In contrast, and as the digital economy evolves and grows — driving a convergence between sectors that now converse in the same digital language of data and its networked bits — the networks with single directions or dimensions are at risk of losing their advantage, becoming more like isolated products, facing the survival challenges of that classification. For example:
- Broadcast networks (including but not only media/entertainment) have generally been one-directional and one-dimensional, and are thus less substantive in the modern digital context. The traditional retail model may be an analogous example.
- Brands have sometimes been confused for networks, due to their market presence and clustering effect, but this is not necessarily the case.
- Messaging applications are multi-directional, but usually single-dimensional, and their network effects can be accordingly fickle.
On the other hand, certain organizations that might be considered product vendors are in actuality multi-dimensional networks in the making. One such example: Tesla. Aside from the bi-directional digital connectivity inherent in the vehicle (based on multiple integrated products and solutions), entirely new network dimensions are invested in, acquired, or marketed by this company — in energy (SolarCity and Gigafactory), in public infrastructure (Hyperloop), and in loosely affiliated space ventures (SpaceX). Although each of these alone is pure product, in combination there is a unique network variation that comes to be, centered around inter-related assets and capabilities, from which the multitude of networked data elements becomes a trove inside the central hub with its enormous footprint.
Product depth and network presence
Given the foregoing reflections — the implied or explicit combinations of networks and products, and the products that are sometimes networks and networks that are sometimes products; given the unique characteristics of each of the two categories and the interconnected dynamic between them; given the influence and dependencies of each upon the other — it may be worthwhile to consider the strategic consequences of these ideas in a market context.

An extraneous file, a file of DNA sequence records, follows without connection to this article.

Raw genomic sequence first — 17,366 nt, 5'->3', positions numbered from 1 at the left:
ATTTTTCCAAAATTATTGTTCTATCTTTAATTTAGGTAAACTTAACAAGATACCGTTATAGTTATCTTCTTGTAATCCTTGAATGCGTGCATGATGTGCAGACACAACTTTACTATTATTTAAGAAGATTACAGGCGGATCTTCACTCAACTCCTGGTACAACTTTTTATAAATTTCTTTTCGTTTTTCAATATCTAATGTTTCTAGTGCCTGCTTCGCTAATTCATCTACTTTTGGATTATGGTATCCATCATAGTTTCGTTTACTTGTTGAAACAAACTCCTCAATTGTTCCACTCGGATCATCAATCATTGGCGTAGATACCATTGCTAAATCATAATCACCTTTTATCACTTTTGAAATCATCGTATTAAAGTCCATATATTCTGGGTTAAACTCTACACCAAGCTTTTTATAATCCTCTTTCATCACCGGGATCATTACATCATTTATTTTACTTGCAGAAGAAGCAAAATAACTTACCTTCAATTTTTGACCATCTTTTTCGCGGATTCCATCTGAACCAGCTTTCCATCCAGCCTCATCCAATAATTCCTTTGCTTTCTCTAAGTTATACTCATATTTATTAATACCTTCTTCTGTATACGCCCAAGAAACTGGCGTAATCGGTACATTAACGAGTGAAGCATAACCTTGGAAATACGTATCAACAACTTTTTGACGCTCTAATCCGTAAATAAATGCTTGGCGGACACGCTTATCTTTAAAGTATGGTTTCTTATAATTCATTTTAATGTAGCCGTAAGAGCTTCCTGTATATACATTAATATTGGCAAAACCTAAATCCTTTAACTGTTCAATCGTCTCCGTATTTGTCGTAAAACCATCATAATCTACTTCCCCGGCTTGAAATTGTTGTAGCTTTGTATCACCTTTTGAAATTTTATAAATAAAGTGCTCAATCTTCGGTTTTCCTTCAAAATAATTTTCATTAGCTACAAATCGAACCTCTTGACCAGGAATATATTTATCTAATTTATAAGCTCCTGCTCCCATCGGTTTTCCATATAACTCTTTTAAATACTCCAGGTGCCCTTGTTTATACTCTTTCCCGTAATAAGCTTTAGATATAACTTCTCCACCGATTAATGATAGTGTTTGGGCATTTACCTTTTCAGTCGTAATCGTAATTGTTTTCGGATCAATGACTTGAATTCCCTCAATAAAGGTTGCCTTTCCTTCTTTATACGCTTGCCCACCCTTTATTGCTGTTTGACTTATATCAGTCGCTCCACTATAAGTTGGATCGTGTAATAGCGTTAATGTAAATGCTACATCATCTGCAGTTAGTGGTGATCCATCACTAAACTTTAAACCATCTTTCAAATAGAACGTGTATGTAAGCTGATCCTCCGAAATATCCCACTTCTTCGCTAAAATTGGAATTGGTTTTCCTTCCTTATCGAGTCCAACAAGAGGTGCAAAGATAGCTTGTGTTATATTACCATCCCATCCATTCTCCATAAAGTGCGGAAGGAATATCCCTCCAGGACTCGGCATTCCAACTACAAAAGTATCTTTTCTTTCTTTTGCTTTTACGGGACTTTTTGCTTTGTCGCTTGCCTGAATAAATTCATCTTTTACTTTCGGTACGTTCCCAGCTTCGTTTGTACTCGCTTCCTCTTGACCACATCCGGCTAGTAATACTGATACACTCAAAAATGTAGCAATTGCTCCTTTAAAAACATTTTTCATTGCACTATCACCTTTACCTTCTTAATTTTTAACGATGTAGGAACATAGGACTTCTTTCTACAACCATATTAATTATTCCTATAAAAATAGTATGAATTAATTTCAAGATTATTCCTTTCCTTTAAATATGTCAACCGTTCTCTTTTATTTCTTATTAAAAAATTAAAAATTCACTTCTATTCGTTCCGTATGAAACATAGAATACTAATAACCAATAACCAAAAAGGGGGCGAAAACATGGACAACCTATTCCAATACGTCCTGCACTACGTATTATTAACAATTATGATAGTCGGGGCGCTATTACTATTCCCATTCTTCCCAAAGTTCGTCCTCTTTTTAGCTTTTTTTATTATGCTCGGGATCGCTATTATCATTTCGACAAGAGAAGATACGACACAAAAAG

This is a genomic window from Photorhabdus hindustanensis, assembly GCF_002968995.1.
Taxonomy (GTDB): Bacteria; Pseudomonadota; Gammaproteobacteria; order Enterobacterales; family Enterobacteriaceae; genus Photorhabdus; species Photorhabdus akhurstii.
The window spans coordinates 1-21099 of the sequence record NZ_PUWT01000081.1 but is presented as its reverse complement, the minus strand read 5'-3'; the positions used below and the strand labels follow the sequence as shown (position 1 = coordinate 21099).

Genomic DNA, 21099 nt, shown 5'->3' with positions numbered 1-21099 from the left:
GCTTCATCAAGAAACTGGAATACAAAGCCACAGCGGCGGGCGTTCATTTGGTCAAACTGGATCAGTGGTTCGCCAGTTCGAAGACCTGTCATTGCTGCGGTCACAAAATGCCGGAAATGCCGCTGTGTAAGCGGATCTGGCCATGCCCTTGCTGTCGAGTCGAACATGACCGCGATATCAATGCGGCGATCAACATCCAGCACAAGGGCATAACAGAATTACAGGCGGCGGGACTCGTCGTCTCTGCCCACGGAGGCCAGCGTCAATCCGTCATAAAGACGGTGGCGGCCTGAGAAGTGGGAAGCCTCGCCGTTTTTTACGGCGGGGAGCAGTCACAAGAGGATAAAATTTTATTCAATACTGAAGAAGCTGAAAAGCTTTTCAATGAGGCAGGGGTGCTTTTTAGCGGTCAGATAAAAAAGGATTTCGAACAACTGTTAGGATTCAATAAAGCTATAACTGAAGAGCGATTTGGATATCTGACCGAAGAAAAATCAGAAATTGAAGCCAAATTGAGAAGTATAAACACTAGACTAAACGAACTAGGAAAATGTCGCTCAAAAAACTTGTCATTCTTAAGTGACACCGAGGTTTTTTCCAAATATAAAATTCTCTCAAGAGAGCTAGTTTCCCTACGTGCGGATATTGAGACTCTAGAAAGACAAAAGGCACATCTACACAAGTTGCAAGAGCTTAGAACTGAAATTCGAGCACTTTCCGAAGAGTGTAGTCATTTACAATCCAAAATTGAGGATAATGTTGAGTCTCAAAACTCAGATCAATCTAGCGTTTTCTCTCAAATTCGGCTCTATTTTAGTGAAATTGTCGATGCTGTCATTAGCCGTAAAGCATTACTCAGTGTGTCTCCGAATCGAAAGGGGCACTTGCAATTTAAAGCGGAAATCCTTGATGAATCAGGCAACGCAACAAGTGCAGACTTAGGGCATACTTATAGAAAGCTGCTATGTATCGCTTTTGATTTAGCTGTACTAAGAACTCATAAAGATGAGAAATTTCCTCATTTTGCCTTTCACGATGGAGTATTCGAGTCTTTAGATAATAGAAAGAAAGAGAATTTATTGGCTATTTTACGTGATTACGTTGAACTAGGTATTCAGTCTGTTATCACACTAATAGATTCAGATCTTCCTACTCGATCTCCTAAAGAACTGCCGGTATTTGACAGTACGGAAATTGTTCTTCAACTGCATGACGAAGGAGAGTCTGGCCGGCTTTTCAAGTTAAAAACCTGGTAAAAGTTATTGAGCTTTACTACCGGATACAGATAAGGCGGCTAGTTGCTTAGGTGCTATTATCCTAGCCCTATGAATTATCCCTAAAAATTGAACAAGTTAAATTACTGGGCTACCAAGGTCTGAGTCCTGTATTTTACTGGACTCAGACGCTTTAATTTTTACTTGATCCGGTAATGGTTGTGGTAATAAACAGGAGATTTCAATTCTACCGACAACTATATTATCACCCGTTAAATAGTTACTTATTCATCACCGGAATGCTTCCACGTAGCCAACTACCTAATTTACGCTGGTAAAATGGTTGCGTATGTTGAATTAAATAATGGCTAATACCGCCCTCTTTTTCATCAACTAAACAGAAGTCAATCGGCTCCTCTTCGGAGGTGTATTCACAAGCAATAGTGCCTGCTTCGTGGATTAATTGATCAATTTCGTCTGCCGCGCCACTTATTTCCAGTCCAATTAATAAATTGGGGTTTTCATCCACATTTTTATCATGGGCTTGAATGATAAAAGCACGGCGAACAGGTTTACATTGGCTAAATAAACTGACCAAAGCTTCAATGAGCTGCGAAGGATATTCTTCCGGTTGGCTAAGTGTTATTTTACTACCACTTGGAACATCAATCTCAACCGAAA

Although we have not yet arrived at a point of macro-economic understanding (e.g., the impact of deflationary product abundance vs. potentially inflationary network scarcity), and our financial analytics do not yet encompass network topology with the same methodical rigor as, say, earnings multiples and leverage ratios, we can take incremental steps towards such ideals by exploring the simpler lessons offered. Here are some:
- Products are useful to networks in so far as these enable new directions, dimensions, and possibilities (optionality).
- Networks are necessary to products, which are otherwise isolated and lifeless. (The life and very character of products can be substantially enriched by networks.)
- It can be easier for a network to launch a product than for a product to launch a new network, because network effects are difficult to create and predict. But a thoughtful combination of products may succeed.
- Many businesses do not operate in pure product or network form, but combine aspects of both to varying degrees.
- It is possible to show long-term success as pure product, but not without continuous upgrade, update, or reinvention… which eventually becomes a network of sorts.
As founders and executives might consider such issues for strategic planning, so might investors, analysts, and, someday soon, an algorithm.
Einstein’s general relativity showed that the four-dimensional fabric of spacetime was not merely a container for objects, but was determined by and in turn helped to determine the motion of objects within it. Some drew a comparison between this and a choreographed dance of tangled influences. Networks and products, in the new economy, constitute a similar entanglement of relatives that, going forward, is likely to dominate the industrial universe.